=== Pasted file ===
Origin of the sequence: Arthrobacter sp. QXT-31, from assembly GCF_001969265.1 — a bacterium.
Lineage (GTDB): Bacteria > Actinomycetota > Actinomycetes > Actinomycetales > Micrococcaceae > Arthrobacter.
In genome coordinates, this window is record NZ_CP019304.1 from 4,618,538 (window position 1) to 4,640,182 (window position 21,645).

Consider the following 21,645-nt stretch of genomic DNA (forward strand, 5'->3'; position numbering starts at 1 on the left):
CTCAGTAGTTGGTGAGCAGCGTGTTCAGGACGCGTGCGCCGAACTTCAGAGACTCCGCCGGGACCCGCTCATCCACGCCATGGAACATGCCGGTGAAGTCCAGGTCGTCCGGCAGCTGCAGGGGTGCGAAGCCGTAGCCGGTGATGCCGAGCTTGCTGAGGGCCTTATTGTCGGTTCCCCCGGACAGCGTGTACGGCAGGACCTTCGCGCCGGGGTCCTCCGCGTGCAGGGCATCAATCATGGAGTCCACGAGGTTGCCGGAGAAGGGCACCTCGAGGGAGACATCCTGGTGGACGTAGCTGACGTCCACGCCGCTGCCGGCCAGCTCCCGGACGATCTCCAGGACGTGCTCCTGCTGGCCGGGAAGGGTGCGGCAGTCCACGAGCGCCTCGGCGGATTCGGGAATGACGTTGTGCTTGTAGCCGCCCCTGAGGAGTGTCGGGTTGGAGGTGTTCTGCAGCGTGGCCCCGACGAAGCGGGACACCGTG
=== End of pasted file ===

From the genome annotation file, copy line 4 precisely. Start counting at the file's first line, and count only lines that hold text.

Consider the following 21,645-nt stretch of genomic DNA (forward strand, 5'->3'; position numbering starts at 1 on the left):